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But spare a thought for those who did not make it into the $10,000 Club, but came close. Plenty of MPs managed to spend more than $9,000 – including Conservatives Jim Flaherty, Lisa Raitt, Michelle Rempel, Bernard Valcourt, Jeff Watson, Alice Wong, Wai Young, Rick Dykstra, Parm Gill, Darryl Kramp, Mike Lake, Denis Lebel, Ryan Leef, Pierre Lemieux, Chungsen Leung, Eve Adams, Rob Anders, Lois Brown, Brad Butt, Bruce Stanton and Devinder Shory.

Well, it's a big caucus.

Also in the $9,000-Plus Club are NDPers Pierre Dionne Labelle, Matthew Dubé, Pierre-Luc Dussault, Manon Perrault, Anne Minh-Thu Quach and Francine Raynault. So are Liberals Hedy Fry, Scott Andrews, David McGuinty, Francis Scarpaleggia and Carolyn Bennett. Good effort!

The Hall of Shame

But what about the Cheapskates' Club? Here, as we have sadly noted, we find the party leaders. But even Stephen Harper can't hold a candle to the supreme leader of the Tightwads.

It's Scott Reid! The gregarious Conservative member for Lanark-Frontenac-Lennox and Addington spent nothing. Zero. Nada. Unless it's a typo, Mr. Reid didn't expense one lousy drink for one thirsty constituent.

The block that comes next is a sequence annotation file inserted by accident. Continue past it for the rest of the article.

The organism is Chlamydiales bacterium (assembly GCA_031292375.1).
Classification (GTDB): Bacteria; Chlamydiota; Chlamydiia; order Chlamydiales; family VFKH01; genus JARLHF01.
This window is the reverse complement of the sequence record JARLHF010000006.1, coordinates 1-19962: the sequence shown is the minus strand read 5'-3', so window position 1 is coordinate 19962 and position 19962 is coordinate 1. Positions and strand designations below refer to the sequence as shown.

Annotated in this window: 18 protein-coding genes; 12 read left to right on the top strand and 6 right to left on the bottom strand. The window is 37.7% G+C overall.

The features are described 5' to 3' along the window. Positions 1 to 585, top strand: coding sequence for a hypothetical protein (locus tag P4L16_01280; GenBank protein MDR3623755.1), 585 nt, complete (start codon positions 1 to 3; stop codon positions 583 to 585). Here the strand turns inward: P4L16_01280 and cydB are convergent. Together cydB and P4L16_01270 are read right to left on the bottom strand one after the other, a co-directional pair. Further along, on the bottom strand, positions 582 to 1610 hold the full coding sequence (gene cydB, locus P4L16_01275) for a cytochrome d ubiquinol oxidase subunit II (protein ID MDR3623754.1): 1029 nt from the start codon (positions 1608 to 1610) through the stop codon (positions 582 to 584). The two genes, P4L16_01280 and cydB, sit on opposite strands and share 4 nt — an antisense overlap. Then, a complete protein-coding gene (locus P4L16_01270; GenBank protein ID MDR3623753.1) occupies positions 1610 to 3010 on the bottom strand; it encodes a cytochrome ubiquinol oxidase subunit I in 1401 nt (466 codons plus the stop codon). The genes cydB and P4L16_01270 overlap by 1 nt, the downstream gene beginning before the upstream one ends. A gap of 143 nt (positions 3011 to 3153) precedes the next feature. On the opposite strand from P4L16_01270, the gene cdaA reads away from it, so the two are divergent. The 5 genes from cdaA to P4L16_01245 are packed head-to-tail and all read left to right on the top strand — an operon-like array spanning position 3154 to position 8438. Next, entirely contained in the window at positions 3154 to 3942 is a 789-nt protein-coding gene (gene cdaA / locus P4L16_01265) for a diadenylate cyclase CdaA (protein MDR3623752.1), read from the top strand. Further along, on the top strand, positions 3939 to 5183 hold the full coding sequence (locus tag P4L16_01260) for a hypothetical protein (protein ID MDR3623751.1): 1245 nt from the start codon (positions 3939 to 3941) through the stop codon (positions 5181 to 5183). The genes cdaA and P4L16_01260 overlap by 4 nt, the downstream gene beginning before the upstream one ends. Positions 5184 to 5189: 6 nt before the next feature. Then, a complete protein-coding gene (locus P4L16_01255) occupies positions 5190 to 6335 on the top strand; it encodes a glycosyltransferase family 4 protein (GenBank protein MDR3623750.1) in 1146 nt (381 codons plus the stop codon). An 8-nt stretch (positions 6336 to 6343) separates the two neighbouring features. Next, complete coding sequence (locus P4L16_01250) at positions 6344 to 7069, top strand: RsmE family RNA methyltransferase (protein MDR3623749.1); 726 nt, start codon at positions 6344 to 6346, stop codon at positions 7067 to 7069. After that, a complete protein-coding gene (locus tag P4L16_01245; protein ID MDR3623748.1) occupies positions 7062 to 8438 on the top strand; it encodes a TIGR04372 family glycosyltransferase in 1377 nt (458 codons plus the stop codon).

Resign!

Still, Reid is not a party grandee, like Justice Minister Peter MacKay, who spent just $193 on hospitality. In a whole year! Or Veterans Affairs Minister Julian Fantino, who only managed to spend $466. Or Natural Resources Minister Joe Oliver, who spent $560. Or Science and Technology Minister Gary Goodyear, who seems friendly enough but only spent $820.

Even Treasury Board president Tony Clement, who famously found $50 million in border-infrastructure funds for his borderless riding, spent only $1,020 on hospitality, not far behind the NDP's sociable Charlie Angus, who spent $1,706. What, they don't get thirsty in Northern Ontario?

In fact, the Tightwads are spread across party lines, just like the Big Spenders. Stéphane Dion barely managed to get his total up over $2,100. Some Liberal! But NDPers like Jean Crowder, Megan Leslie, Irene Mathyssen and Carol Hughes could not find even two grand in their budgets to ease the parched throats of their fellow Canadians. Nor could Conservatives Gordon Brown, John Carmichael, Corneliu Chisu and Roxanne James.

$443.92, Ms. James? Is that the best you can do?
 
Of course, none of them is the same league as Scrooge Scott Reid, but still. Don't they know they're allowed to spend up to three per cent of their office budget on hospitality? That ranges from about $8,500 to $10,700 — and, really, is that so hard to spend?

For some, apparently, it is. So step forward, Canada's parsimonious party leaders:

Stephen Harper: $29. Tom Mulcair: $1,448. Bob Rae: $1,727. Justin Trudeau: $4,433.

You call this hospitality? We can do better.

About the Author

Terry Milewski

Terry Milewski worked in 50 countries during 38 years with the CBC. He was the CBC's first Middle East Bureau Chief, spent eight years in Washington during the Reagan, Bush and Clinton administrations and was based in Vancouver for 14 years before returning to Ottawa as senior correspondent.